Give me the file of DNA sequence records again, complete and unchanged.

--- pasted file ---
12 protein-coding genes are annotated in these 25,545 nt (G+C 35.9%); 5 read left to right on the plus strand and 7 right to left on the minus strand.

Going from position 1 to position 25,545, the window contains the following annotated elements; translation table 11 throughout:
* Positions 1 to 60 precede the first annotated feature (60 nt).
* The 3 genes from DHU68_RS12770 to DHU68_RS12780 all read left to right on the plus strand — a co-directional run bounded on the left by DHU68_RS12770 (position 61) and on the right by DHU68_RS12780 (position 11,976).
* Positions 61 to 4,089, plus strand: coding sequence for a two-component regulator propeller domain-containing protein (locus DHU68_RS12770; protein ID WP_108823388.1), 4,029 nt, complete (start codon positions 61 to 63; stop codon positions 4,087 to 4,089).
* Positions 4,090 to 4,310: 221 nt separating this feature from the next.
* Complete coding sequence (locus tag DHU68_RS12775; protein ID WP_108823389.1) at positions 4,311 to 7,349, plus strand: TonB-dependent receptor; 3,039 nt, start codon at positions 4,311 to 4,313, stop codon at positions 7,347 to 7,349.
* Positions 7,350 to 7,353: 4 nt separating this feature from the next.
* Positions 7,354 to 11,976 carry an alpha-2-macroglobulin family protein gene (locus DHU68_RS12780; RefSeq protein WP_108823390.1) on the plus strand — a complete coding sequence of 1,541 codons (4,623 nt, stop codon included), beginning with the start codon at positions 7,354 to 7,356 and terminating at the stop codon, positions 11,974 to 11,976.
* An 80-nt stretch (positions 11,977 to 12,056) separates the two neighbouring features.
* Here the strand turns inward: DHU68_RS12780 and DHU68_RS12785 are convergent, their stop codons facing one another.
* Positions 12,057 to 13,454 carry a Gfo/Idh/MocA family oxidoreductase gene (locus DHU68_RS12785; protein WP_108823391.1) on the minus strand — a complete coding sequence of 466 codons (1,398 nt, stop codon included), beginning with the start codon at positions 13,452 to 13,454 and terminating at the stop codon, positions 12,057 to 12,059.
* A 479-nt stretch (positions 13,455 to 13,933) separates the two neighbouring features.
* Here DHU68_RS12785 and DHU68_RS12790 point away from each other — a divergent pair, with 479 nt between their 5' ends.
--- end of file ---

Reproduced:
12 protein-coding genes are annotated in these 25,545 nt (G+C 35.9%); 5 read left to right on the plus strand and 7 right to left on the minus strand.

Going from position 1 to position 25,545, the window contains the following annotated elements; translation table 11 throughout:
* Positions 1 to 60 precede the first annotated feature (60 nt).
* The 3 genes from DHU68_RS12770 to DHU68_RS12780 all read left to right on the plus strand — a co-directional run bounded on the left by DHU68_RS12770 (position 61) and on the right by DHU68_RS12780 (position 11,976).
* Positions 61 to 4,089, plus strand: coding sequence for a two-component regulator propeller domain-containing protein (locus DHU68_RS12770; protein ID WP_108823388.1), 4,029 nt, complete (start codon positions 61 to 63; stop codon positions 4,087 to 4,089).
* Positions 4,090 to 4,310: 221 nt separating this feature from the next.
* Complete coding sequence (locus tag DHU68_RS12775; protein ID WP_108823389.1) at positions 4,311 to 7,349, plus strand: TonB-dependent receptor; 3,039 nt, start codon at positions 4,311 to 4,313, stop codon at positions 7,347 to 7,349.
* Positions 7,350 to 7,353: 4 nt separating this feature from the next.
* Positions 7,354 to 11,976 carry an alpha-2-macroglobulin family protein gene (locus DHU68_RS12780; RefSeq protein WP_108823390.1) on the plus strand — a complete coding sequence of 1,541 codons (4,623 nt, stop codon included), beginning with the start codon at positions 7,354 to 7,356 and terminating at the stop codon, positions 11,974 to 11,976.
* An 80-nt stretch (positions 11,977 to 12,056) separates the two neighbouring features.
* Here the strand turns inward: DHU68_RS12780 and DHU68_RS12785 are convergent, their stop codons facing one another.
* Positions 12,057 to 13,454 carry a Gfo/Idh/MocA family oxidoreductase gene (locus DHU68_RS12785; protein WP_108823391.1) on the minus strand — a complete coding sequence of 466 codons (1,398 nt, stop codon included), beginning with the start codon at positions 13,452 to 13,454 and terminating at the stop codon, positions 12,057 to 12,059.
* A 479-nt stretch (positions 13,455 to 13,933) separates the two neighbouring features.
* Here DHU68_RS12785 and DHU68_RS12790 point away from each other — a divergent pair, with 479 nt between their 5' ends.